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U.S. funding bill mixed bag on pro-life, biblical gender, religious liberty

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WASHINGTON (BP) — The latest Congressional spending package allows federally funded gender transitions and essentially bypasses current restrictions on government-funded abortions, the Ethics & Religious Liberty Commission (ERLC) told Baptist Press.

“At the ERLC, we were glad to see that baseline pro-life provisions were retained in the second minibus that was passed last week,” ERLC Policy Associate Allison Cantrell said. “However, other provisions, such as those prohibiting the use of taxpayer dollars from funding abortion-related travel and ‘gender transitions,’ were excluded as a result of appropriations negotiations.

“We continue to encourage members of Congress to consider the role federal funding plays in subsidizing these harmful industries and look forward to engaging with appropriators on the FY25 budget.”

Protections for pre-born life, religious liberty and biblical gender are among ERLC’s prime concerns in the bill that offers certain protections while overlooking other concerns.

The $1.2 trillion bipartisan bill, which President Biden signed into law March 23, is an umbrella for six appropriations bills including Labor, Health and Human Services, and Education; the Department of State, Foreign Operations, and Relations Programs; Financial Services and General Government; Defense, Homeland Security and Legislative.

Enabling abortions, the bill maintains for certain federal personnel funding for abortion-related travel, paid leave to obtain an abortion, and family planning funding for institutions that also fund abortions.

The package maintains $286 million for family planning and includes more than $100 million for teenage pregnancy prevention provided by organizations that also provide abortions, ERLC said. The entity also opposes the $32.5 million given to the United Nations Population Fund, which can be used for abortions.

But ERLC notes favorably that the bill maintains ongoing pro-life riders including the Hyde Amendment prohibiting federal funding for abortions; the Weldon Amendment shielding health insurance plans, hospitals and professionals that don’t cover abortion care; the Dickey-Wicker Amendment preventing the creation of human embryos for research by the Department of Health and Human Services; and related protections and restrictions in the 1981 Siljander Amendment and the 1985 Kemp-Kasten Amendment.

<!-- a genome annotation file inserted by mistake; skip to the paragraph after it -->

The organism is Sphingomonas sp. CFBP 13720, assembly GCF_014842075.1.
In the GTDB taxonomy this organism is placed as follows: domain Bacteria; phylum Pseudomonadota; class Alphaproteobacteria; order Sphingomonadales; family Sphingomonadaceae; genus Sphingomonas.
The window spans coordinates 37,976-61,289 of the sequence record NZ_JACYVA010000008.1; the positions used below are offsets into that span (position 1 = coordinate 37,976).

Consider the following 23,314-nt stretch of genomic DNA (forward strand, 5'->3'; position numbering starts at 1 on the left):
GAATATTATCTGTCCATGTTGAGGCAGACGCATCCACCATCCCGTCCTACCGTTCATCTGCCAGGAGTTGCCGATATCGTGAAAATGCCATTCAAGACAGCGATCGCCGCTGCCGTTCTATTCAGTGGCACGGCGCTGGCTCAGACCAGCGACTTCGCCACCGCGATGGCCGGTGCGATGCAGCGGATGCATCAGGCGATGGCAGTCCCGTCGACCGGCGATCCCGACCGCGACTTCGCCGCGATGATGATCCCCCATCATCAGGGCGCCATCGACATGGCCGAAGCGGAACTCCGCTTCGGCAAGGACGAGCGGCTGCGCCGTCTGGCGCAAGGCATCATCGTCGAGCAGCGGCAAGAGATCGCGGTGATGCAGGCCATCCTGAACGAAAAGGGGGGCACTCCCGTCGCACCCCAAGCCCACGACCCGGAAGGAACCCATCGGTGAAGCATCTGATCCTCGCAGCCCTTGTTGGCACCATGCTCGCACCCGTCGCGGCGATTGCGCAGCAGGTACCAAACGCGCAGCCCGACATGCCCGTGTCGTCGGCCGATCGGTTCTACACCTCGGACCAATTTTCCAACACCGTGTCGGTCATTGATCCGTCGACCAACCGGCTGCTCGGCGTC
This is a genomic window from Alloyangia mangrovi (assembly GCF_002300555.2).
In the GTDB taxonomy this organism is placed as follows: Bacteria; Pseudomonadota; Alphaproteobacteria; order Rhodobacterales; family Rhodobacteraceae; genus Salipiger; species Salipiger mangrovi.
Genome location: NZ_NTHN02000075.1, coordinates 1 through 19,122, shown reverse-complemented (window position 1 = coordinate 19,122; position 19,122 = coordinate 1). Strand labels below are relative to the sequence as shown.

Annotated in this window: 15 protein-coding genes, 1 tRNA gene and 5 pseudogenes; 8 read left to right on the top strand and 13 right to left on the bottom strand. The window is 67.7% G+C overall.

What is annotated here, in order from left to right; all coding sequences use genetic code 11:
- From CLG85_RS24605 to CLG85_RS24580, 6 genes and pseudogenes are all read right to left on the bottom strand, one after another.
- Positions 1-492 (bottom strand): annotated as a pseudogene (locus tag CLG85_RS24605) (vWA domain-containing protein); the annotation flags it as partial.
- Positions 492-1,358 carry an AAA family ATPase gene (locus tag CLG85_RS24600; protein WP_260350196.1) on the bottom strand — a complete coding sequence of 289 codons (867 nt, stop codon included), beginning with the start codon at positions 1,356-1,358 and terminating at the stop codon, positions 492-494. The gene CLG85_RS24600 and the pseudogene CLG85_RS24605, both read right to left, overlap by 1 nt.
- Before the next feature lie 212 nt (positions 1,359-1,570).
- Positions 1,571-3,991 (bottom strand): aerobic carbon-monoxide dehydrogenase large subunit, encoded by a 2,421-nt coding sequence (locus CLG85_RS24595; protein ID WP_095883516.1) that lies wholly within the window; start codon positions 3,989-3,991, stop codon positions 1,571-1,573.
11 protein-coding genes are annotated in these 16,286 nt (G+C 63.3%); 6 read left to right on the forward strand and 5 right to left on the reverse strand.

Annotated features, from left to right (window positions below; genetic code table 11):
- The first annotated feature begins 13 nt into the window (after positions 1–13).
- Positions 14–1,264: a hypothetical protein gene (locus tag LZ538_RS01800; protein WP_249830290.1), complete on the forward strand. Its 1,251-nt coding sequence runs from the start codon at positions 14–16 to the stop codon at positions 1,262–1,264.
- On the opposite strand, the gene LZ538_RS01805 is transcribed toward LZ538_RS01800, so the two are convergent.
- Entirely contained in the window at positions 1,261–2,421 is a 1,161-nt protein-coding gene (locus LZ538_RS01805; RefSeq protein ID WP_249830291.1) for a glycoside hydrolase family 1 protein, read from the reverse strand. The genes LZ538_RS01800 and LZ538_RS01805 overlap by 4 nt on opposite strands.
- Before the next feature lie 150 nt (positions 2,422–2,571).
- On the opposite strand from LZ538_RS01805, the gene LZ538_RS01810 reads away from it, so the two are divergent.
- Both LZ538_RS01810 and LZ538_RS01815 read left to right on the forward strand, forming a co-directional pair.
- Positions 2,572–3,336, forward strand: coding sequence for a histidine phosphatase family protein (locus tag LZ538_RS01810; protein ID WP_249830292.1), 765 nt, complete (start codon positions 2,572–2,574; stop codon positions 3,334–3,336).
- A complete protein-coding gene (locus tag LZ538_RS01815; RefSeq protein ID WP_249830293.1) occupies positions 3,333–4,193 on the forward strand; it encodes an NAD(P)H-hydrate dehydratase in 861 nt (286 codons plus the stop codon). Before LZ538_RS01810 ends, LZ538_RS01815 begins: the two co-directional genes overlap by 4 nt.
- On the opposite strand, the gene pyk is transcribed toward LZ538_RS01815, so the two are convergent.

The bill has no explicit restrictions on the use of federal dollars to fund gender-affirming care including puberty blockers, counseling or surgeries, as such language included in the House draft of the bill was deleted, ERLC said.

ERLC noted several positive aspects of the bill for religious freedom, while lamenting negative aspects.

Notable bright spots are the bill’s increase from $3.5 million to $4 million in funding for the U.S. Commission on International Religious Freedom, and the inclusion of the long-standing Lautenberg Amendment providing a pathway for entrance into the U.S. for persecuted religious minorities in the former Soviet Union.

The bill removes harmful language from a $52.5 million in education funding for the District of Columbia that would have essentially excluded private religious schools, and provides certain protections and exemptions for religious healthcare providers regarding contraceptive coverage.

But the bill does not prevent the use of federal funding in discriminating against employees who support the biblical definition of marriage, and prohibits funding to promote religious training for employment, ERLC noted.

ERLC has since 2023 advocated for the use of biblical principles, sending official letters to congressional members and committees.

“As a nation, our values and priorities are most clearly displayed through the allocation of our resources,” ERLC President Brent Leatherwood has said in advocating for policies embraced by Southern Baptists. “It is our desire for those resources to be used in a way that promotes life, religious liberty, and the flourishing of all our neighbors.”

While the ERLC can conduct no further advocacy on funding already approved, the entity is preparing to address concerns in upcoming legislation for the 2025 funding year.